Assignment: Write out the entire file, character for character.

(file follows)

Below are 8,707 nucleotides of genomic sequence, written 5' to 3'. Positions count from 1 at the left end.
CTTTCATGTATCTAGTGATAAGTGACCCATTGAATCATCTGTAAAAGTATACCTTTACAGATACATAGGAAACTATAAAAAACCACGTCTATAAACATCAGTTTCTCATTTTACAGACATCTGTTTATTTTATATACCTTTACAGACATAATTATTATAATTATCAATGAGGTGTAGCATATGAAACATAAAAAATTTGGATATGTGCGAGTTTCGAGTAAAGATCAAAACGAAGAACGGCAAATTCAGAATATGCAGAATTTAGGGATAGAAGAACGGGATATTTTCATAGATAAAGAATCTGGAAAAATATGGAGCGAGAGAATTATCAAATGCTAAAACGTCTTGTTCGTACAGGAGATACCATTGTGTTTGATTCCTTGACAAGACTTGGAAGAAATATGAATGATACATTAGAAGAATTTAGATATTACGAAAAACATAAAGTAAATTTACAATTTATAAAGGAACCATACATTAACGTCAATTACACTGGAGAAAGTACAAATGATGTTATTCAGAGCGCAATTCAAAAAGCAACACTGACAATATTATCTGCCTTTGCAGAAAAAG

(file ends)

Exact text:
Below are 8,707 nucleotides of genomic sequence, written 5' to 3'. Positions count from 1 at the left end.
CTTTCATGTATCTAGTGATAAGTGACCCATTGAATCATCTGTAAAAGTATACCTTTACAGATACATAGGAAACTATAAAAAACCACGTCTATAAACATCAGTTTCTCATTTTACAGACATCTGTTTATTTTATATACCTTTACAGACATAATTATTATAATTATCAATGAGGTGTAGCATATGAAACATAAAAAATTTGGATATGTGCGAGTTTCGAGTAAAGATCAAAACGAAGAACGGCAAATTCAGAATATGCAGAATTTAGGGATAGAAGAACGGGATATTTTCATAGATAAAGAATCTGGAAAAATATGGAGCGAGAGAATTATCAAATGCTAAAACGTCTTGTTCGTACAGGAGATACCATTGTGTTTGATTCCTTGACAAGACTTGGAAGAAATATGAATGATACATTAGAAGAATTTAGATATTACGAAAAACATAAAGTAAATTTACAATTTATAAAGGAACCATACATTAACGTCAATTACACTGGAGAAAGTACAAATGATGTTATTCAGAGCGCAATTCAAAAAGCAACACTGACAATATTATCTGCCTTTGCAGAAAAAG